Western Balkan power plants caused ‘nearly 19,000 deaths’ in Europe, according to report estimates

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Pollution from coal-fired power plants in Western Balkan countries caused almost 19,000 deaths in Europe over the last three years, according to estimates in a new report.

Half of those deaths occurred in European Union countries that include Italy, Romania and Hungary, the report by CEE Bankwatch Network and the Centre for Research on Energy and Clean Air states.

The pollution is coming from power plants that are exceeding their legal limits of pollution, or the legal limits of operating hours, in Serbia, Kosovo, Bosnia and Herzegovina, North Macedonia, and Montenegro.

The authors argue that along with the health costs, the EU also bears “some of the responsibility”, as it is a net importer of electricity from this region.

While the electricity it imports only makes up a small fraction of its total electricity use, the production of electricity in these plants can be extremely pollutant heavy.

According to the report, power generation in these countries is around 300 times more SO2-intensive than in the EU.

SO2, or sulphur dioxide, is a major air pollutant that has a significant impact on human health.

Electricity from the Western Balkans makes up just 0.3 per cent of the EU’s electricity consumption, but because its production is so SO2-intensive, the SO2 emissions from this 0.3 per cent are equal to half of the entire SO2 emissions from all power plants in the EU in 2020.

Tens of thousands of preventable deaths

In the Comply or Close report, the researchers used methodology built on scientific studies to calculate the increase in the risk of death when air pollution increased by a certain amount.

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By projecting what would happen if coal power emissions were eliminated from an area, they combined this with population data and country-level data to calculate the number of cases of deaths attributable to coal plant emissions.

The report found nearly 19,000 deaths occurred from 2018 to 2020 due to coal-fired power plants in the Western Balkans. More than half of these, 10,800, were in EU countries.

Around 30 per cent, 6,500, were in Western Balkan countries, and the remainder in neighbouring countries outside of the EU.

“Those Western Balkan Governments which have not yet done so, must set a date for an urgent coal phaseout”, said Davor Pehchevski, Balkan Air Pollution Campaign Coordinator at CEE Bankwatch Network. “For power plants which cannot be closed immediately, governments must limit their operating hours until emissions standards are met, in order to save lives”.

“In parallel, investments in energy efficiency measures and renewable energy must be urgently stepped up, and plans for a just transition for coal workers and communities need to be drawn up together with all relevant stakeholders, especially the affected communities.”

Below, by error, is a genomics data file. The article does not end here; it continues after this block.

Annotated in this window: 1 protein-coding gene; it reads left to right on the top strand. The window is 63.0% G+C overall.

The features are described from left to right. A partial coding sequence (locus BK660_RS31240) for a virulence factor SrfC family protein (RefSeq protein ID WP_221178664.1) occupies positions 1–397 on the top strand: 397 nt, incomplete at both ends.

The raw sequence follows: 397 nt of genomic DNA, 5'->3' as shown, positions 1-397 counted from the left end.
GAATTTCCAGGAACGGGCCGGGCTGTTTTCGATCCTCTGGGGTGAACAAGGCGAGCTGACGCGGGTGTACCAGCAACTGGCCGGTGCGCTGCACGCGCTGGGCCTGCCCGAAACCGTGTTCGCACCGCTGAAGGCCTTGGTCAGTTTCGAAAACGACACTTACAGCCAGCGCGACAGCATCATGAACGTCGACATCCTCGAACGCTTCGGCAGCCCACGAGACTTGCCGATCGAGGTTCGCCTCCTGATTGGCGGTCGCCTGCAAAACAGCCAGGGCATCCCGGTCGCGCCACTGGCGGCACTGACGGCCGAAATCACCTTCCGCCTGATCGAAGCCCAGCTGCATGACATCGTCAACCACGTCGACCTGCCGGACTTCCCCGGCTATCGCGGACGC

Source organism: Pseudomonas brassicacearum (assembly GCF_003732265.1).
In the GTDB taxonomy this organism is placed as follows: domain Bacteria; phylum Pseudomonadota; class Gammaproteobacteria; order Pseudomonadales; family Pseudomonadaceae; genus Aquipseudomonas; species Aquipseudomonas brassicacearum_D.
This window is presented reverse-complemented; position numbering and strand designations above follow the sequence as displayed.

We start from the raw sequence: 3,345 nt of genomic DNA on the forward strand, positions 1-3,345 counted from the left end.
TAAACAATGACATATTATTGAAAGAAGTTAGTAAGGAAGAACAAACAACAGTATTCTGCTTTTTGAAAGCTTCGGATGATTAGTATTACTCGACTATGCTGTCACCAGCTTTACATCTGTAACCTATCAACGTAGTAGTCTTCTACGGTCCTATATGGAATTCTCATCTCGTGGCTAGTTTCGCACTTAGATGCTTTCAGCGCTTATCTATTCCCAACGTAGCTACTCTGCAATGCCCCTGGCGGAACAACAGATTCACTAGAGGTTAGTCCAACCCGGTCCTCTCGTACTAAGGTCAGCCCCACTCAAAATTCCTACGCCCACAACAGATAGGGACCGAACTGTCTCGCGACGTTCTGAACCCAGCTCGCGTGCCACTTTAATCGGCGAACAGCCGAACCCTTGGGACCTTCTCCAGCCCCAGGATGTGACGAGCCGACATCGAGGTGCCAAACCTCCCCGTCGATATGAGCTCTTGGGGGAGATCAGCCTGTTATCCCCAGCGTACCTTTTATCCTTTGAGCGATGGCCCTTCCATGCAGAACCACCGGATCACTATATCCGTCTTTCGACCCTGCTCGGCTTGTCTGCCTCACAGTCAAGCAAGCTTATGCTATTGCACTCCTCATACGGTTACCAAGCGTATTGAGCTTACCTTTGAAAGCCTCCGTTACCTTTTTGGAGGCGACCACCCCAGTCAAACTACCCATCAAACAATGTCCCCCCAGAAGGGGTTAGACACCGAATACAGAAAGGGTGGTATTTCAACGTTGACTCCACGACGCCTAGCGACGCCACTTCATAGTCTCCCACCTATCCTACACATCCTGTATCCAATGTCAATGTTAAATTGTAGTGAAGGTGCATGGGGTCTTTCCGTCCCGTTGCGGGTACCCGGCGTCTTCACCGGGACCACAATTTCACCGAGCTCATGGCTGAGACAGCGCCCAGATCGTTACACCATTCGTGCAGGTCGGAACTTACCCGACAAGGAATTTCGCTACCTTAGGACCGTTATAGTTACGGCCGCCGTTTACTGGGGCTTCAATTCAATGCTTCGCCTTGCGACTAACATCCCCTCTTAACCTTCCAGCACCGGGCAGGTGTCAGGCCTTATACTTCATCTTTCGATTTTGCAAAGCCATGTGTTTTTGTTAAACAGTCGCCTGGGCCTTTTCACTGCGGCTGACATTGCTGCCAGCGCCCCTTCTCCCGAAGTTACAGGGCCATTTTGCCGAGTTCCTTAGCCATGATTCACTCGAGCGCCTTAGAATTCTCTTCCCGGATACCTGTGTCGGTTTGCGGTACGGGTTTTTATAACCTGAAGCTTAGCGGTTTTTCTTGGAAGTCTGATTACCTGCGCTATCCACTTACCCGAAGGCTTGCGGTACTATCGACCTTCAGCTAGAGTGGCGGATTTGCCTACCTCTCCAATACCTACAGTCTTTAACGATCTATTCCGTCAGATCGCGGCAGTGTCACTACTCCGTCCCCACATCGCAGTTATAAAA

Pollution up amid pandemic

The authors argue it could have been expected that emissions would have dropped during the coronavirus pandemic, due to the decrease in economic activity.

This was “far from the case” the report says, with many of the plants in the five countries of the Western Balkans included in the study showing an increase in emissions.

These plants are in the National Emissions Reduction Plans (NERP) of these countries, a plan which allows them to continue operating plants built before 1992 until 2027 – under strict conditions.

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These conditions include an annual ceiling on the amount of different pollutants, as well as a limit of 20,000 operating hours a year.

In 2018 and 2019, according to the report, coal plants that were included in the NERPs emitted around six times as much sulphur dioxide (SO2) as allowed, but in 2020 they emitted 6.4 times as much.

The plants emitted around 1.6 times as much dust as allowed in all three years between 2018 and 2020, and absolute emissions even increased slightly.

“Western Balkan governments cannot dream of EU membership while ignoring pollution control rules. To avoid this kind of flagrant non-compliance, enforcement of the Energy Community Treaty must be made a priority. The European Commission and EU governments must introduce effective penalties”, said Ioana Ciuta, Energy Coordinator for the Western Balkans at CEE Bankwatch Network.

A European Commission spokesperson said in a statement: “The Commission encourages the Western Balkans to set a coal phase-out date as an effective means to bring down emissions. To meet the goals of the Paris Agreement, the entire world needs to start turning the page on fossil fuels.

“Among others, these issues are discussed in the framework of the Initiative for coal regions in transition in the Western Balkans and Ukraine, that aims to help countries and regions to move away from coal towards a climate-neutral economy, while ensuring that this transition is just.”

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